A woman wearing a mask on the lower half of her face.

7 Tips to Stay Masked and Avoid Dry Eyes

The COVID-19 pandemic may have worsened symptoms for some people living with chronic dry eye (CDE). This is because wearing a face mask incorrectly may cause tears to evaporate faster. However, face masks remain key to preventing the airborne spread of COVID-19.1

While the pandemic is lessening in some areas, it is increasing in others. This is due to varying rates of vaccination against COVID-19 in some communities. It is also due to new variants developing in the virus that causes COVID-19.

What this means is that masks are here to stay for a little while longer. The explanations and tips below can help you get comfortable with your face mask while also avoiding dry eyes.

How face masks affect eyes

It helps to understand the link between face masks and dry eyes. A loosely fitting mask can cause exhaled breath to escape upward. This repeated spray of air quickens the evaporation of tears, which leads to dryness in the eye.1

Taping a face mask across the bridge of your nose can prevent unwanted upward airflow. But it also introduces new problems. Improperly positioned tape can cause small tugs in the skin that prevent the lower eyelids from properly closing. Blinks that are cut short can disrupt the delicate balance of tear film in the eye, which also creates dryness.1

Who is affected?

Eye doctors have reported that the widespread use of face masks during the pandemic has worsened symptoms for some people with CDE. About 27 percent of people in one study reported an increase in dry eye symptoms while wearing a face mask.4

However, people who are experiencing dry eyes as a new symptom caused by wearing a face mask may have a different condition known as mask-associated dry eye (MADE).2

Other similar situations where air is forced over the eye, such as when wearing a continuous positive airway pressure (CPAP) mask to help with sleep apnea, have long been known to cause dry eyes.1

Certain people are more at risk of developing dry eyes from extended use of face masks. Older adults are more likely to be affected because people naturally produce fewer tears as they age. People who are immunocompromised are also at risk due to their increased need to wear a face mask in many situations.1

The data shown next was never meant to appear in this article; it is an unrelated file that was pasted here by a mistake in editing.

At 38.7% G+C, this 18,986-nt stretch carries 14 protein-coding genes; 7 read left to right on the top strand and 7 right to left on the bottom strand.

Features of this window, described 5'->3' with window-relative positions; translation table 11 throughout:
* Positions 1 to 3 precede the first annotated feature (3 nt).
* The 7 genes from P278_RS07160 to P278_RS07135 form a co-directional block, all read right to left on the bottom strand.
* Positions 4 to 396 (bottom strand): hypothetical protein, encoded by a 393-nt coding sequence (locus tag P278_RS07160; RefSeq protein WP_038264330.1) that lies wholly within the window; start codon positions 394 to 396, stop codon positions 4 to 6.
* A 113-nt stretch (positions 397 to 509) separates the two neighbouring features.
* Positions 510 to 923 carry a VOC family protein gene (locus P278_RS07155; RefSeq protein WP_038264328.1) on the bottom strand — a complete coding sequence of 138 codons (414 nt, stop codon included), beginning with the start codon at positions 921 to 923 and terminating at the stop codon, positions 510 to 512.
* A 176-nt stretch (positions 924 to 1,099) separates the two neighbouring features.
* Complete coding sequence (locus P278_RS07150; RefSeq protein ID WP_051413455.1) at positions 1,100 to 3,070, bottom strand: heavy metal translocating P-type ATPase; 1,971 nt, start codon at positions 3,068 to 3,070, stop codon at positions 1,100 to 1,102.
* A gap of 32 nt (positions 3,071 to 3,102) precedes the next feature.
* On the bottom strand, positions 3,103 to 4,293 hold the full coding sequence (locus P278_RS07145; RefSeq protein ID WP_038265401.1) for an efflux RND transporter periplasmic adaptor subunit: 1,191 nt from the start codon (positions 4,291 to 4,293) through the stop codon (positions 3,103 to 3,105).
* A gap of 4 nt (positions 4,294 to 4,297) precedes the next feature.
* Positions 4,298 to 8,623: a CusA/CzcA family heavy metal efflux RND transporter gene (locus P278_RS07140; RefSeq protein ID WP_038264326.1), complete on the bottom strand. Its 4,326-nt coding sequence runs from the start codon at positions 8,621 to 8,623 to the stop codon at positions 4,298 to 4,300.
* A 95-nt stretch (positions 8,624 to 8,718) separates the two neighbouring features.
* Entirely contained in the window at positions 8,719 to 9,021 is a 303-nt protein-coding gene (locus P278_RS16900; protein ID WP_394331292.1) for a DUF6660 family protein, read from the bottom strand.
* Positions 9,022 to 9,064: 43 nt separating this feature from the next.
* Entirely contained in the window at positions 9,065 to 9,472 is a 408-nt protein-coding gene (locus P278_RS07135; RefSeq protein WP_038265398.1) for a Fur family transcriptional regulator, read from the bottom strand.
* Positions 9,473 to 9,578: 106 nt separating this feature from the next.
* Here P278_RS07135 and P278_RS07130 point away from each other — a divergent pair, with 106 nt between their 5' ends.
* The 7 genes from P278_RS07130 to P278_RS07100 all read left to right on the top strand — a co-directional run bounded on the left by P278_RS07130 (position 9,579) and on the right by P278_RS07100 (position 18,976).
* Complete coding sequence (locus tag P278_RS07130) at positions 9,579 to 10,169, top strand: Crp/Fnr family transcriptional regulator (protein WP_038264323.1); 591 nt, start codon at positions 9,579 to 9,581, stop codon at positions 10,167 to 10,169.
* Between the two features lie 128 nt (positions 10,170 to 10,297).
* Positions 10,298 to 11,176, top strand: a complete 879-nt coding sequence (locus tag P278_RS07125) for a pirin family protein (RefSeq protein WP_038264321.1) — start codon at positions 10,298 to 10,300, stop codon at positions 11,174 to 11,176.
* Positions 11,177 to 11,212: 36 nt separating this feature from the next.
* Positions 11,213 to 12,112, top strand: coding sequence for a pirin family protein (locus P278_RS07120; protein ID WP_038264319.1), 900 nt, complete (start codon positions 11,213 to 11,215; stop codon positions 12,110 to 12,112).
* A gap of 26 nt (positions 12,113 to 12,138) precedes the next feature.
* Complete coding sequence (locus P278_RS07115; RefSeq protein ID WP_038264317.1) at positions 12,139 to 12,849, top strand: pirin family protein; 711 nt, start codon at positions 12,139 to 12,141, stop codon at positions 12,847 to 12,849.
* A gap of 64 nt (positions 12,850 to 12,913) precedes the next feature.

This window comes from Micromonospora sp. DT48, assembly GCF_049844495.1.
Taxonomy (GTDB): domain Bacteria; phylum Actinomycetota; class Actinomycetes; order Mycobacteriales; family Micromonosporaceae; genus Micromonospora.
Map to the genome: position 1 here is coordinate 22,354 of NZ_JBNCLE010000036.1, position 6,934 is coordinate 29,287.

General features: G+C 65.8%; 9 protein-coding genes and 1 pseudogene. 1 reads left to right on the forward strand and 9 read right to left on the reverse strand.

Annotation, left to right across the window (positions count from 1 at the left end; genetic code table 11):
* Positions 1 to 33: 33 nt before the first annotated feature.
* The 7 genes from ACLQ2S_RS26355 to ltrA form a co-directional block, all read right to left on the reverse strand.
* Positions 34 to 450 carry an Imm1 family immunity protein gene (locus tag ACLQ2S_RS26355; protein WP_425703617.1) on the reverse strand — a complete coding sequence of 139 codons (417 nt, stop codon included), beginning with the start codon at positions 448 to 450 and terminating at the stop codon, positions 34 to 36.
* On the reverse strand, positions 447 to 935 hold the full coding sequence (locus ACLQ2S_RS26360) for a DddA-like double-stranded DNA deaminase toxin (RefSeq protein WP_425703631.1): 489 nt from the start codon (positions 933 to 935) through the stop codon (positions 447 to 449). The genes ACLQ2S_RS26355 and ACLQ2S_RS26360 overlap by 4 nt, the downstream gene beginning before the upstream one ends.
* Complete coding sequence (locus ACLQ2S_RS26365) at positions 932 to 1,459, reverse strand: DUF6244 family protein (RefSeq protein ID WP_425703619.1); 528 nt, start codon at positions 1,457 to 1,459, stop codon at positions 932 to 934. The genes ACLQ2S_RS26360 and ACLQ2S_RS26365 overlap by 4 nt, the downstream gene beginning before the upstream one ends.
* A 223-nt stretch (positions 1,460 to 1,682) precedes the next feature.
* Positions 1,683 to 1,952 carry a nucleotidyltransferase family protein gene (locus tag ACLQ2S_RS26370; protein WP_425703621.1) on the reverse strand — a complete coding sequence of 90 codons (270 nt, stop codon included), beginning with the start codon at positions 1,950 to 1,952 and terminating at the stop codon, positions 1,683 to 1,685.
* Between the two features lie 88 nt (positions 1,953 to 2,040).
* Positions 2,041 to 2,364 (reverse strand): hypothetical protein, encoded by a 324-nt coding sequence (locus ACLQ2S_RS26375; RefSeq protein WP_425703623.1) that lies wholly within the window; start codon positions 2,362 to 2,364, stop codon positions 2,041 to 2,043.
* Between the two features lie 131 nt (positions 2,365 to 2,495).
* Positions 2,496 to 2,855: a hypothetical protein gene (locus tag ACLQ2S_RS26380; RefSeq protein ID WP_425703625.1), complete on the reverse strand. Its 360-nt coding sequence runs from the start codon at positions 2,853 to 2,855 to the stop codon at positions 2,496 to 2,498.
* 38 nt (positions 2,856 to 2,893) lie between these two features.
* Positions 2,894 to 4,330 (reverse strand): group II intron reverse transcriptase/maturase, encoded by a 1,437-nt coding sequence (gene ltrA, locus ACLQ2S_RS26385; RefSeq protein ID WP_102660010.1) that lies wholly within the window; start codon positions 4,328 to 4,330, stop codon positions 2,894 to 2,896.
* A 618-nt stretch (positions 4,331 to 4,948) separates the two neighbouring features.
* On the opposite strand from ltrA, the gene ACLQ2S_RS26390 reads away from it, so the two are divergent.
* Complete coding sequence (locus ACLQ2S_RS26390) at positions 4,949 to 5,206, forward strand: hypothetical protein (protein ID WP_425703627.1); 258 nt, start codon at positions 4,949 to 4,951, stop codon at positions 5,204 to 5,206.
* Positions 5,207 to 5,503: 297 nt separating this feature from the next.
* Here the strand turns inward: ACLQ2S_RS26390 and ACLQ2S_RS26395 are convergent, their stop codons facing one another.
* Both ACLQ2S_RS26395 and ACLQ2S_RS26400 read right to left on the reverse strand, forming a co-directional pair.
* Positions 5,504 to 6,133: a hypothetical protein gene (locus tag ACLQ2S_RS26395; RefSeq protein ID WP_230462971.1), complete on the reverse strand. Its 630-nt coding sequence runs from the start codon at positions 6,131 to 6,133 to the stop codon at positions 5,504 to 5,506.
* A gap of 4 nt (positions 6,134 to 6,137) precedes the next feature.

Plus, people who must continuously wear masks for work are also at risk of developing dry eyes. This includes people who work in air-conditioned, heated, or windy spaces, as well as those whose work involves looking at digital screens for long periods of time.1

Tips for wearing a mask

It is clear that wearing face masks helps lessen the spread of COVID-19. The question is how to best wear a face mask while keeping the eyes well lubricated. Tips to help include:1-3

  • Face masks should fit well. A metal nose bridge can produce a tighter fit that clamps down on unwanted upward air drafts.
  • Tape carefully. Use tape across the top of a mask only if it can be positioned to not interfere with blinking.
  • Get comfortable with eye drops. Supplement natural tears with lubricating eye drops. Ask your eye doctor for their recommendation.
  • Take breaks. If it is safe, take a break from wearing a face mask every few hours. Also take regular breaks from digital devices, if possible.
  • Be savvy with your surroundings. Limit time spent in windy, air-conditioned, or heated places.
  • Get your meibomian glands checked. Visit your eye doctor and ask about your meibomian gland function. These glands are found in the eyelid and release meibum oil onto the surface of the eye. This oil helps slow the rate of tear evaporation.
  • Do not forget to blink. Blinking exercises (doubled with a mask break!) can help the eye to naturally produce lubricating tears.

When to talk to a doctor

If you or a loved one are experiencing eyes that are chronically dry, talk to your doctor. CDE is a chronic condition, but its symptoms can be made worse by factors like wearing a face mask. Mask-associated dry eye (MADE) may mimic the symptoms of CDE. Only a doctor can make a CDE or MADE diagnosis and recommend the treatment or interventions that will best help you.

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